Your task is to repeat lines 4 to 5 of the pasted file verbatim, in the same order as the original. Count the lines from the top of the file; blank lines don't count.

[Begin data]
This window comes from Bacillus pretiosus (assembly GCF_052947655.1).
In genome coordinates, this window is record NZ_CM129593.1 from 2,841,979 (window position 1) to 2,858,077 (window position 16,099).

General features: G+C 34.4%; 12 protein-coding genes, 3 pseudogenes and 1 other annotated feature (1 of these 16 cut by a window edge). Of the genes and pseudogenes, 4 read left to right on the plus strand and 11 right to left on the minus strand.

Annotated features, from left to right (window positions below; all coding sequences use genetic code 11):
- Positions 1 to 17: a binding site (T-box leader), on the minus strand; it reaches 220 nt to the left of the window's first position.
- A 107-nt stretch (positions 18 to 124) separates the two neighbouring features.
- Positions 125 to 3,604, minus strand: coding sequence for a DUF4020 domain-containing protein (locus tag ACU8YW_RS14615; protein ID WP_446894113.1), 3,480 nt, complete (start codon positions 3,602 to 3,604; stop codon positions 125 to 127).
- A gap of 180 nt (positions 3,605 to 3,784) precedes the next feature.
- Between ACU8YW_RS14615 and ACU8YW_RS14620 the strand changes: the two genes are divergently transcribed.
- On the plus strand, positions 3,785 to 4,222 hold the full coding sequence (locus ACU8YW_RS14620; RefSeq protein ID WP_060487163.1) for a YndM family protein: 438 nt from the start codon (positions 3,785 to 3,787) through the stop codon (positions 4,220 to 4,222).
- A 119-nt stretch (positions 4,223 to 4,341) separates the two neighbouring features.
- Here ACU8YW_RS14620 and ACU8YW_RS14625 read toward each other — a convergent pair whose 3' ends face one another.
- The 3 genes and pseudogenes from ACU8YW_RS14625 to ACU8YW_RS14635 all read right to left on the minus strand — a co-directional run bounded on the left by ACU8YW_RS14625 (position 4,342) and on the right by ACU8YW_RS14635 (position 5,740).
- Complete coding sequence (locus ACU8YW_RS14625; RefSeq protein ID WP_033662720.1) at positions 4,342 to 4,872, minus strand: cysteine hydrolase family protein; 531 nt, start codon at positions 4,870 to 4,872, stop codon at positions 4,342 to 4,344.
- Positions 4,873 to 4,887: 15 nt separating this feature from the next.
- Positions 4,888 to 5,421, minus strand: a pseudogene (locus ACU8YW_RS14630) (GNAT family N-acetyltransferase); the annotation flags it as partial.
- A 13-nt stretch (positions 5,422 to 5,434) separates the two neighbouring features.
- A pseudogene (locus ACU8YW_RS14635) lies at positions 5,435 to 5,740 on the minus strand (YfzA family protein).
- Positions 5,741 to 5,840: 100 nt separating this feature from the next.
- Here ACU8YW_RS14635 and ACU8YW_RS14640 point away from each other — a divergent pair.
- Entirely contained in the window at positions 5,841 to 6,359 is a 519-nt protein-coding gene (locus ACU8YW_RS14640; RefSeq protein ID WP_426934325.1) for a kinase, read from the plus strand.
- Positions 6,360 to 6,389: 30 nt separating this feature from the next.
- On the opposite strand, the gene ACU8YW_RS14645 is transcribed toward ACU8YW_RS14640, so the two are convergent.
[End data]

Annotated features, from left to right (window positions below; all coding sequences use genetic code 11):
- Positions 1 to 17: a binding site (T-box leader), on the minus strand; it reaches 220 nt to the left of the window's first position.